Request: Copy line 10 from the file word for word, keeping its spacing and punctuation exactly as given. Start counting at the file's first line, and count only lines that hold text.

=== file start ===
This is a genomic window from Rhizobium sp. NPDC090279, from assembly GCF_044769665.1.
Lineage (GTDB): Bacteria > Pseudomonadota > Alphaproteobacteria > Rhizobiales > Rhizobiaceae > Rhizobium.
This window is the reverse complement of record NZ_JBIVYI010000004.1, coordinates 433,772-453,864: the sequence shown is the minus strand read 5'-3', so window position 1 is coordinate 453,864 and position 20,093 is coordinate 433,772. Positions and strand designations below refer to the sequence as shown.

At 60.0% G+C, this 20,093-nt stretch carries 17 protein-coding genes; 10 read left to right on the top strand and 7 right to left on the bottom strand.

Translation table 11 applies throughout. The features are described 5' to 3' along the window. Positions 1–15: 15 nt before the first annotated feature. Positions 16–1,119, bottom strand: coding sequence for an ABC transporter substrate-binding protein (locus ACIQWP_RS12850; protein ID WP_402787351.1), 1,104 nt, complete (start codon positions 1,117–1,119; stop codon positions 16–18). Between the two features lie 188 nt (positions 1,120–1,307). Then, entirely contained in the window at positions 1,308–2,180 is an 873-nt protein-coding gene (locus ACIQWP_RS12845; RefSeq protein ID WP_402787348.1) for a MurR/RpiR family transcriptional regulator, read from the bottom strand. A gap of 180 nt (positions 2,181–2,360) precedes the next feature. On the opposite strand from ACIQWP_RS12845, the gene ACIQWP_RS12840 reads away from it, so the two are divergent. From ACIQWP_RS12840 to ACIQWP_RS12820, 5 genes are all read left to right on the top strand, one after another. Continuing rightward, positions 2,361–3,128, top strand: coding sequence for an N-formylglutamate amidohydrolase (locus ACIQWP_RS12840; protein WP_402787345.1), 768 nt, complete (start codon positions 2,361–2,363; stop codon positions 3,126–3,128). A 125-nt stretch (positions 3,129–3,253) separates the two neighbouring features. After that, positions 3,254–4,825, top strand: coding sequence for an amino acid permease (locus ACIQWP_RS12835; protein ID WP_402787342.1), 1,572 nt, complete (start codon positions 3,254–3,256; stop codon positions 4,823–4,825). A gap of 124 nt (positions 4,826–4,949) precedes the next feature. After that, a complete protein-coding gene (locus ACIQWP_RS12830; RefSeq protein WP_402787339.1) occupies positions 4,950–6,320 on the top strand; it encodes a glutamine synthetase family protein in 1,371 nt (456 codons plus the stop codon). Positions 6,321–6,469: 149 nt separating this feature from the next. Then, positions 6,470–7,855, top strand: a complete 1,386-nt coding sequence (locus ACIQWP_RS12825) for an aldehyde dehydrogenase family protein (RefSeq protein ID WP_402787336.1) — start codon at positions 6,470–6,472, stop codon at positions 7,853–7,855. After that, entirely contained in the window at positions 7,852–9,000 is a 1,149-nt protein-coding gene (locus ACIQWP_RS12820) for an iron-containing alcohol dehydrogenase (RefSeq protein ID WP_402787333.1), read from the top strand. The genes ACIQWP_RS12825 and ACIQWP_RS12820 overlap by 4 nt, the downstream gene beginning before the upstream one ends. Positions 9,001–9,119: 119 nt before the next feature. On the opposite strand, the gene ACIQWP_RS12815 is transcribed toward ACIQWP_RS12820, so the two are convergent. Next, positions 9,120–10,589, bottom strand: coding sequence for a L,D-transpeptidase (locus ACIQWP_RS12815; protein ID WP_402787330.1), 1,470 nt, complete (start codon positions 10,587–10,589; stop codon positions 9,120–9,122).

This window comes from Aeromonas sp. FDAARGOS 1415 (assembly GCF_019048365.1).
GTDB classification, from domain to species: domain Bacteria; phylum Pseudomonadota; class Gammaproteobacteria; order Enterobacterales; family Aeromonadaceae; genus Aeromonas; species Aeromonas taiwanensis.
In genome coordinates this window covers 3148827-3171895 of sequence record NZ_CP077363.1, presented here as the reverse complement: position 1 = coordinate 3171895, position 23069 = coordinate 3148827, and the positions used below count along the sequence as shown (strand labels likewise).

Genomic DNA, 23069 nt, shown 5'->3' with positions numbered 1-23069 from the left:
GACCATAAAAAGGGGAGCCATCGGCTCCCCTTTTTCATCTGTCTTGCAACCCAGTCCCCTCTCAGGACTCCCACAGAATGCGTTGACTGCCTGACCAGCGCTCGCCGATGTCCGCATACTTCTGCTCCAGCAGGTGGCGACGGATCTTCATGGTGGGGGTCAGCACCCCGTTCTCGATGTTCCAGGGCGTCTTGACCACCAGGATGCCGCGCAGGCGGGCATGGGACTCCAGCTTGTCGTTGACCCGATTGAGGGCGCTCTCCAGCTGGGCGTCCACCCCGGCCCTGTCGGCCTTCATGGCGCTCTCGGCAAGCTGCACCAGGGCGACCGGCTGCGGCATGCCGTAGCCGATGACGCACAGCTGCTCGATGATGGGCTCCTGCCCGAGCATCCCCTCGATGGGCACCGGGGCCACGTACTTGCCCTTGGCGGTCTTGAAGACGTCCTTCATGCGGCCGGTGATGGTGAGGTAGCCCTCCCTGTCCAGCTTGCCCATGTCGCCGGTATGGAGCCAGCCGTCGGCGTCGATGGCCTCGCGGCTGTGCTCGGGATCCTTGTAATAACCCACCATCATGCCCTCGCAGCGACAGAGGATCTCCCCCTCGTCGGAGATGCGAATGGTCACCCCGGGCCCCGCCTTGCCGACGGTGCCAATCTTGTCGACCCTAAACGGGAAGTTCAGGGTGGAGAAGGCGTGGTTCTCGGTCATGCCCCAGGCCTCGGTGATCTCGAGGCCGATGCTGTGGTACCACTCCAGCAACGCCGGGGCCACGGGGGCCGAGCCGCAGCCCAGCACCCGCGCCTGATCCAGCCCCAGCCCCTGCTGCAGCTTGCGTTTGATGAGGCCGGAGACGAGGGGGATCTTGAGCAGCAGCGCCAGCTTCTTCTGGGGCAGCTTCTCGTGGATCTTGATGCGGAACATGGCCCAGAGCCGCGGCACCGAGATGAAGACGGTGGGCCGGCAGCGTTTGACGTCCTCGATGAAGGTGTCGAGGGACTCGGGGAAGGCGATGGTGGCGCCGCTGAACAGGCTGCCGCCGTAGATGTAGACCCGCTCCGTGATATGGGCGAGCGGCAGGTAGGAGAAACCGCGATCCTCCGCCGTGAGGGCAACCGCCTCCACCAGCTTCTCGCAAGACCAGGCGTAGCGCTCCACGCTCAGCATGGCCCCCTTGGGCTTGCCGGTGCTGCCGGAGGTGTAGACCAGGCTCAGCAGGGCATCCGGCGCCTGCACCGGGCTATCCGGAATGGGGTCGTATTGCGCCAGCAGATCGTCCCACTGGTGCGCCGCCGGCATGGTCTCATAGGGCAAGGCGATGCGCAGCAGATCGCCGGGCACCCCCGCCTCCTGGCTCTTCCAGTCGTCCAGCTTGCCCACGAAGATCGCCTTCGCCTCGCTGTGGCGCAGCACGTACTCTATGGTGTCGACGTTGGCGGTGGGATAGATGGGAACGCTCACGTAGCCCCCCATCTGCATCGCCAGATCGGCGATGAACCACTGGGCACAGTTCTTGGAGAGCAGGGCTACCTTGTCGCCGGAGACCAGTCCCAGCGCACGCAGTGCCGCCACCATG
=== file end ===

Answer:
GACCATAAAAAGGGGAGCCATCGGCTCCCCTTTTTCATCTGTCTTGCAACCCAGTCCCCTCTCAGGACTCCCACAGAATGCGTTGACTGCCTGACCAGCGCTCGCCGATGTCCGCATACTTCTGCTCCAGCAGGTGGCGACGGATCTTCATGGTGGGGGTCAGCACCCCGTTCTCGATGTTCCAGGGCGTCTTGACCACCAGGATGCCGCGCAGGCGGGCATGGGACTCCAGCTTGTCGTTGACCCGATTGAGGGCGCTCTCCAGCTGGGCGTCCACCCCGGCCCTGTCGGCCTTCATGGCGCTCTCGGCAAGCTGCACCAGGGCGACCGGCTGCGGCATGCCGTAGCCGATGACGCACAGCTGCTCGATGATGGGCTCCTGCCCGAGCATCCCCTCGATGGGCACCGGGGCCACGTACTTGCCCTTGGCGGTCTTGAAGACGTCCTTCATGCGGCCGGTGATGGTGAGGTAGCCCTCCCTGTCCAGCTTGCCCATGTCGCCGGTATGGAGCCAGCCGTCGGCGTCGATGGCCTCGCGGCTGTGCTCGGGATCCTTGTAATAACCCACCATCATGCCCTCGCAGCGACAGAGGATCTCCCCCTCGTCGGAGATGCGAATGGTCACCCCGGGCCCCGCCTTGCCGACGGTGCCAATCTTGTCGACCCTAAACGGGAAGTTCAGGGTGGAGAAGGCGTGGTTCTCGGTCATGCCCCAGGCCTCGGTGATCTCGAGGCCGATGCTGTGGTACCACTCCAGCAACGCCGGGGCCACGGGGGCCGAGCCGCAGCCCAGCACCCGCGCCTGATCCAGCCCCAGCCCCTGCTGCAGCTTGCGTTTGATGAGGCCGGAGACGAGGGGGATCTTGAGCAGCAGCGCCAGCTTCTTCTGGGGCAGCTTCTCGTGGATCTTGATGCGGAACATGGCCCAGAGCCGCGGCACCGAGATGAAGACGGTGGGCCGGCAGCGTTTGACGTCCTCGATGAAGGTGTCGAGGGACTCGGGGAAGGCGATGGTGGCGCCGCTGAACAGGCTGCCGCCGTAGATGTAGACCCGCTCCGTGATATGGGCGAGCGGCAGGTAGGAGAAACCGCGATCCTCCGCCGTGAGGGCAACCGCCTCCACCAGCTTCTCGCAAGACCAGGCGTAGCGCTCCACGCTCAGCATGGCCCCCTTGGGCTTGCCGGTGCTGCCGGAGGTGTAGACCAGGCTCAGCAGGGCATCCGGCGCCTGCACCGGGCTATCCGGAATGGGGTCGTATTGCGCCAGCAGATCGTCCCACTGGTGCGCCGCCGGCATGGTCTCATAGGGCAAGGCGATGCGCAGCAGATCGCCGGGCACCCCCGCCTCCTGGCTCTTCCAGTCGTCCAGCTTGCCCACGAAGATCGCCTTCGCCTCGCTGTGGCGCAGCACGTACTCTATGGTGTCGACGTTGGCGGTGGGATAGATGGGAACGCTCACGTAGCCCCCCATCTGCATCGCCAGATCGGCGATGAACCACTGGGCACAGTTCTTGGAGAGCAGGGCTACCTTGTCGCCGGAGACCAGTCCCAGCGCACGCAGTGCCGCCACCATG